Yahoo Finance looked at prices using Matrix Airfare Search by the ITA Matrix, a tool for searching the lowest fares on every airline.
At the time of this writing, a one-way ticket from Fort Lauderdale to Newark for Wednesday, Sept. 6 costs $1,326 on Delta Airlines (DAL) with a layover in Atlanta, while another flight on the same route at a slightly different times costs $1,526.
A one-way, non-direct economy ticket on Delta from Miami to New York, with a layover in Minneapolis-St. Paul, costs anywhere between $873 and $1,358, the site shows. A Delta ticket from Miami to Boston, with an overnight layover in Orlando, is going for $1,879.
Delta didn’t immediately respond to a request for comment.
Meanwhile, a one-way ticket on American Airlines (AAL) from Miami to a New York City-area airport, all of which stop in Dallas-Fort Worth, costs anywhere from $837 to $1,240.
Elsewhere, JetBlue’s (JBLU) non-direct, one-way tickets from Fort Lauderdale to the New York area range from $433 to $492, but they all connect through San Juan Airport in Puerto Rico, which is in the path of the storm.
Those folks in Florida aren’t the only ones trying to escape Irma’s path. Many were unable to get out of the Caribbean.
Stranded in the Caribbean
Klaudia Harris was supposed to celebrate her 19th birthday on Tuesday in the U.S. Virgin Islands. Instead, the Alabama native, is hunkering down in a three-story villa at The Westin Resort on St. John with her boyfriend, mom, and stepdad as Hurricane Irma barrels toward the island chain.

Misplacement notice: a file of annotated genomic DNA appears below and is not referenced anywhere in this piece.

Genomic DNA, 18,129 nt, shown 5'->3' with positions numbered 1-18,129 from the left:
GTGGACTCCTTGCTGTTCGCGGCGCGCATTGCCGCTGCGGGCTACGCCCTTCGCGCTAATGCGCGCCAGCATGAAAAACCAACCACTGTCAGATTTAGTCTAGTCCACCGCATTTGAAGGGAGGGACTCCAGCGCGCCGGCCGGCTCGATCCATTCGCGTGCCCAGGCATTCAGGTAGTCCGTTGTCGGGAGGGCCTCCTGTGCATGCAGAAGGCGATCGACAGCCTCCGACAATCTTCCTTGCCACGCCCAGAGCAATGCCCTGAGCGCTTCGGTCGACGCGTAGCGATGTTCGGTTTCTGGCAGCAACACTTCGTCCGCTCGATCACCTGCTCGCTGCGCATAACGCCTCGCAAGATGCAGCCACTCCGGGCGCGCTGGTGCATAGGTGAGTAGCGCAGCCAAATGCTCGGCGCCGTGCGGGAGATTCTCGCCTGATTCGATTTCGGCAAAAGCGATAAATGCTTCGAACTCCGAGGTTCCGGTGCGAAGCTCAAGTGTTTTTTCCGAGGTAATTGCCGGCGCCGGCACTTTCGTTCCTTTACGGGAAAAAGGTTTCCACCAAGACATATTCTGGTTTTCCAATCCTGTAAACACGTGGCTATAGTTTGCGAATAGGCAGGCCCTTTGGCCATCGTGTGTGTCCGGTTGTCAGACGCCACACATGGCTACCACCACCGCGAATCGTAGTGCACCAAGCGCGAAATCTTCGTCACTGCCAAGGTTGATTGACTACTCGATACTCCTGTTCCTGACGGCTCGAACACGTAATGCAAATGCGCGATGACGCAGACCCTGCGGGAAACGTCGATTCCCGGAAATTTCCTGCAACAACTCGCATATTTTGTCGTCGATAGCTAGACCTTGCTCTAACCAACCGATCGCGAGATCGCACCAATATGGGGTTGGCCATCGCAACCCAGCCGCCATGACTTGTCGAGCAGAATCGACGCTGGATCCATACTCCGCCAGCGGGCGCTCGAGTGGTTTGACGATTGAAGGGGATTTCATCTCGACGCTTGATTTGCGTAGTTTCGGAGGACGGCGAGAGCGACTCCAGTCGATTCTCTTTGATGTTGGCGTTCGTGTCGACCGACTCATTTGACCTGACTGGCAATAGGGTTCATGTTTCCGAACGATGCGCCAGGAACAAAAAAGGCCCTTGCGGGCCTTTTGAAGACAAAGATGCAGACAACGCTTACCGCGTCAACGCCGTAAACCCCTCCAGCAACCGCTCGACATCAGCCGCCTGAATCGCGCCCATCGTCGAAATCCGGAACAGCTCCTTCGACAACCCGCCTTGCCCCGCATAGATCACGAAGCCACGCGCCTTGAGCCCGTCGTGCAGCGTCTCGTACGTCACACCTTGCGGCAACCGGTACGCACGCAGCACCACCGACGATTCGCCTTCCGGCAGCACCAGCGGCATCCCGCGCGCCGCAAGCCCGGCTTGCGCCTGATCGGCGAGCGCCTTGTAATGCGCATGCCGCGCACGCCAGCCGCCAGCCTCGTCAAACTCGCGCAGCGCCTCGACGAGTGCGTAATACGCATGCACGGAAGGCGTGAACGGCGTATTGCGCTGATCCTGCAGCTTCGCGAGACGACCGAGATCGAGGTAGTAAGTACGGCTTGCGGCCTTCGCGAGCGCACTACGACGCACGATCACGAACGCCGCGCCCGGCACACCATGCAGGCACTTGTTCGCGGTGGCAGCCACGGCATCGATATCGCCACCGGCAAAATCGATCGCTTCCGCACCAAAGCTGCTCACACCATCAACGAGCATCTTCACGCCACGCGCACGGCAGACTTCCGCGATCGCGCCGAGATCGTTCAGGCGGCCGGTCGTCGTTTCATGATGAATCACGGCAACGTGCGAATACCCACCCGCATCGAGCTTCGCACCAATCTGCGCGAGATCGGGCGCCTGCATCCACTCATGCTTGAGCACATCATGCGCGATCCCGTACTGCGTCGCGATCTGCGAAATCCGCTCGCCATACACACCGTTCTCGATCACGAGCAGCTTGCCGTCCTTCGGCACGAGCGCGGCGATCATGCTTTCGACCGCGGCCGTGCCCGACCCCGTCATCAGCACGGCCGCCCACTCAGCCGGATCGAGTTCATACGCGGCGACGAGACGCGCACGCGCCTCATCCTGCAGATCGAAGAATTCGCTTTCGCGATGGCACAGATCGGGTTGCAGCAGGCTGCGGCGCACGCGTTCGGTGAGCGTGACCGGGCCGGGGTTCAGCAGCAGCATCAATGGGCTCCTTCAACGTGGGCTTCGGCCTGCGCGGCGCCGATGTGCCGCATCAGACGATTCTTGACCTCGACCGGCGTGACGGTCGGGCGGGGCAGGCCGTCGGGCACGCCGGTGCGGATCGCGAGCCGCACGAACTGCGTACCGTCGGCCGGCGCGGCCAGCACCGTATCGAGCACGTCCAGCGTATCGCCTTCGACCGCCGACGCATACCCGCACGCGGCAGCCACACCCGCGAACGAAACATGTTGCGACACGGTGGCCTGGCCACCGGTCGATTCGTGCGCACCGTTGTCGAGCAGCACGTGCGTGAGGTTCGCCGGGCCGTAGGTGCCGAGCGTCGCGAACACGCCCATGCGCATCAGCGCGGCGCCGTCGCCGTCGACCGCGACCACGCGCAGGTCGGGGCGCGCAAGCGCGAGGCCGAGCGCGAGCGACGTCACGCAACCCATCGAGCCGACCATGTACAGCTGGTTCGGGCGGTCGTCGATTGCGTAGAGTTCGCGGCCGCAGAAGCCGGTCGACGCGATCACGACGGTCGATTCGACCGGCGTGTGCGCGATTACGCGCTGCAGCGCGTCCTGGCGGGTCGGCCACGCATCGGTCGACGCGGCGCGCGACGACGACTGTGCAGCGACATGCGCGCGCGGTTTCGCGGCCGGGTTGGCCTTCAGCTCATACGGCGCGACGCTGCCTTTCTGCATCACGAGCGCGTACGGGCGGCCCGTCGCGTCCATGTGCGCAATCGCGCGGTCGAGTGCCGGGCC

Their group arrived on Saturday evening. By Sunday, they received a letter on their door about the progress of Irma. They quickly began looking for flights back to the states.
“We were prepared to spend any amount to get off this island,” Harris said in a phone interview. “There were no plane tickets at all. We were prepared to fly to California to New York. We just wanted to get off the island but couldn’t find tickets.”
At one point, she said her mom found an itinerary with a layover in Puerto Rico that would have cost $5,000. By the time her mom went to purchase the tickets, they were gone.
Vincent Magenti, a 22-year-old from Florida, is also trapped on St. Thomas at the Margaritaville Vacation Club with his girlfriend and eight other family members.
They were expecting to leave on the Spirit Airlines (SAVE) flight at 4:19 p.m. on Tuesday out of Cyril E. King Airport heading back to Fort Lauderdale. At 1:30 a.m., they received an email that it had been canceled.
According to a notice Magenti received at his hotel, Spirit was the only major airline to cancel flights in and out of St. Thomas on Tuesday.
A representative from Spirit didn’t return requests for comment.
Like many others, Magenti and his family are waiting out the storm with stocked refrigerators.
Klaudia Harris’ family is doing the same thing.
“We went to the marketplace yesterday and bought necessities like water, sandwich meat, bread, milk, cereal. We cooked meat for meals yesterday because they turned off the gas this morning.”
She said that neighbors and locals had come together to help each other out ahead of this storm.
“If you think the world is not nice anymore, you should come to the U.S. Virgin Islands during a hurricane, and you’ll change your mind.”
This post has been updated to include American Airlines new statement.